By Guy Clapperton

Back-up is something a lot of IT journalists write about at length — and then never quite get right. Guardian readers might have seen my own rant on the subject on the 27th of last month; my system went belly-up and my phone went missing. My back-ups, bar the accounts, had been on a memory stick in the phone.

It’s actually necessary to do a three-stage back-up, even if you’re a self-employed sole trader or an owner-managed small concern. You can divide these into three.

Short-term back-up is the sort I had on my phone. It does what it says on the tin; you take something you’re working on and which you can’t afford to lose and pop it on a memory stick, iPod or something you can carry around with you. Unlike me, you then don’t lose it. Password it by all means so that nobody can get at it if you do.

This isn’t good enough by itself for a number of reasons. You might be in an industry in which short-term bursts just isn’t how you work (journalism is of course very much like that). You might need to add to a spreadsheet, for example, whose value is in the length of time that has been spent entering data onto it. A short-term back-up might do well occasionally but more valuable is the offsite backup option. This is offered by companies including those reviewed by PC Pro magazine in this roundup (link to here). The idea is simple; you set up an account, select the files to back up and let your computer get on with it, preferably when you’re not busy.

The advantage of this form of backup is clearly that you’re not going to lose it; as long as you have the account details you can restore your files back onto any computer at all.

This only leaves the sticky problem of what happens if your system won’t start. In my case there was a network problem half way through an operating system update, which then prevented start-up. This is where a local back-up is essential, not simply of the files but of the applications. The good news is that hard disk space is dirt cheap (after my own mini-crisis I bought a 250 gigabyte hard disk and had change from £100; even for a small network, multiply this buy six or seven times and it’s still inexpensive for peace of mind).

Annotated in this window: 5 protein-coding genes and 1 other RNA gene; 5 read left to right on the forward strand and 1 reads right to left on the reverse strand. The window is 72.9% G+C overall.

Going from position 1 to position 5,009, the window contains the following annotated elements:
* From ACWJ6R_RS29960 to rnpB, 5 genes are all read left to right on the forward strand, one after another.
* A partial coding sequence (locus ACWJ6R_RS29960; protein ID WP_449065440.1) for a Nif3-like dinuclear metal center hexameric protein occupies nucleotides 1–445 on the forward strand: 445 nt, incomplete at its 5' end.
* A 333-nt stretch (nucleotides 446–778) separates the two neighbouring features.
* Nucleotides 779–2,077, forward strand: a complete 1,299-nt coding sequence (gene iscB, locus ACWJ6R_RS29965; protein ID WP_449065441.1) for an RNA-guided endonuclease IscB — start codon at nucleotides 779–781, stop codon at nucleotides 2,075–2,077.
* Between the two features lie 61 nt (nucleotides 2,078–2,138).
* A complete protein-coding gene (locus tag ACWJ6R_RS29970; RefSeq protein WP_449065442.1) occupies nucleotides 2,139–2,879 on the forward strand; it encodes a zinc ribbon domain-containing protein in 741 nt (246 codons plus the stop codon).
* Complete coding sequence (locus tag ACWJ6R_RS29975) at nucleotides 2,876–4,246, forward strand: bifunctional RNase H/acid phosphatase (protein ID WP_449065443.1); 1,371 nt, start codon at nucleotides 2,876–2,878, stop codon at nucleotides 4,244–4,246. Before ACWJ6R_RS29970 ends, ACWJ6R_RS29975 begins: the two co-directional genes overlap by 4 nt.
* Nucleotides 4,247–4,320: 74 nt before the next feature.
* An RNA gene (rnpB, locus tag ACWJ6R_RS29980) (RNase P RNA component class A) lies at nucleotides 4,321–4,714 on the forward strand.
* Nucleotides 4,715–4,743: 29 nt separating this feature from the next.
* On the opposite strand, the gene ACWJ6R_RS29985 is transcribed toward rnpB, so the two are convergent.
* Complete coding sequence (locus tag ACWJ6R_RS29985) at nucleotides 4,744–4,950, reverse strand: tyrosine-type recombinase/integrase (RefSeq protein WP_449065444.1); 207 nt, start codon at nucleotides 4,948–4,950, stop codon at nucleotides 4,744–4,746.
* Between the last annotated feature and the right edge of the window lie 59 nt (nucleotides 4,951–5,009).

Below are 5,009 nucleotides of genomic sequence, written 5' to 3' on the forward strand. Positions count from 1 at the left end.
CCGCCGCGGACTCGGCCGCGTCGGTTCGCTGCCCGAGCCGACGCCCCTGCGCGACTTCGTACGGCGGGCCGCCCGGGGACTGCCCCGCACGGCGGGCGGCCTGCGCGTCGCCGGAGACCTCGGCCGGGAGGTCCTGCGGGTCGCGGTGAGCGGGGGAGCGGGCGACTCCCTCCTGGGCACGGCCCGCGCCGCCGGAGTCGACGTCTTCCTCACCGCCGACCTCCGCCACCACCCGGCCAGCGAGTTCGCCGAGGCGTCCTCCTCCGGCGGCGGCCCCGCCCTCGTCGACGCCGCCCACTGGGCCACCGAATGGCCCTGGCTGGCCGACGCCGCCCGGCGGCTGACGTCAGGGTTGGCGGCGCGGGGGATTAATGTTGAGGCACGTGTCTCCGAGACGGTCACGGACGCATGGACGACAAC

The next trick is to make sure the software the back-up device comes with is up to the job. You need to be able to automate the back-up to a schedule (don’t under any circumstances assume you’ll remember — the one time you forget it’ll be something important). If the software, or any other backup software you find, allows you to make the disk bootable, go for this immediately — it means that even if your own hard disk dies horribly you’ll be able to use the new drive as a hard disk in its own right while your computer is fixed — your business won’t be interrupted (as long as you have a spare PC to which you can attach the backup drive).

Finally, test the backup by restoring a couple of files. You’d be amazed at the amount of people who back up reliably and are then caught by the fact that they’ve been doing it on a duff disk for months without realising…

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